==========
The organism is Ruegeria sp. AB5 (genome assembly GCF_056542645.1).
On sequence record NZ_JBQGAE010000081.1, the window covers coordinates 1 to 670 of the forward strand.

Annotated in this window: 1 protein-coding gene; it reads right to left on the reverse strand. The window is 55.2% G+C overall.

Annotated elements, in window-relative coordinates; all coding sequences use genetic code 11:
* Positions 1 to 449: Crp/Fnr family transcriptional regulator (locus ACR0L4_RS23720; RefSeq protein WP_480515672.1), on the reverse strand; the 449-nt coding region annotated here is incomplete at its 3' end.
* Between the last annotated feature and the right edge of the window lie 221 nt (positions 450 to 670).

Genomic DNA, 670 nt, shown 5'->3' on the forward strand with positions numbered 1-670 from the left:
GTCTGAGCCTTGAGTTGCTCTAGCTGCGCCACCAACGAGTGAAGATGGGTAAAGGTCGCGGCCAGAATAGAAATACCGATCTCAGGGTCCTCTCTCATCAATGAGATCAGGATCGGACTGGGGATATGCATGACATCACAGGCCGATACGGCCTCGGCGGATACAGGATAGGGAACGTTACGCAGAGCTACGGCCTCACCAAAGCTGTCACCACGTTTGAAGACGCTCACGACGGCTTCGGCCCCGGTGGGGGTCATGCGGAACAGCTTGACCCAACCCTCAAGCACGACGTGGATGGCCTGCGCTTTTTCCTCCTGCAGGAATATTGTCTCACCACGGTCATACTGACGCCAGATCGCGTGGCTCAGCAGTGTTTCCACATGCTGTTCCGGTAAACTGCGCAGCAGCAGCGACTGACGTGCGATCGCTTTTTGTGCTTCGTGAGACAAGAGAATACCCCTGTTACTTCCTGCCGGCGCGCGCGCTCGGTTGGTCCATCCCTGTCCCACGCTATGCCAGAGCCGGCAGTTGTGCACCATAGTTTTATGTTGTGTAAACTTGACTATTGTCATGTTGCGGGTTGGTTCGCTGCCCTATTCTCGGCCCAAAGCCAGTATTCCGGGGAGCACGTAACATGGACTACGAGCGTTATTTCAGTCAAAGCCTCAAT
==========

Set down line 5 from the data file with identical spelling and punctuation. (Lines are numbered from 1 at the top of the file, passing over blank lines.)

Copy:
* Positions 1 to 449: Crp/Fnr family transcriptional regulator (locus ACR0L4_RS23720; RefSeq protein WP_480515672.1), on the reverse strand; the 449-nt coding region annotated here is incomplete at its 3' end.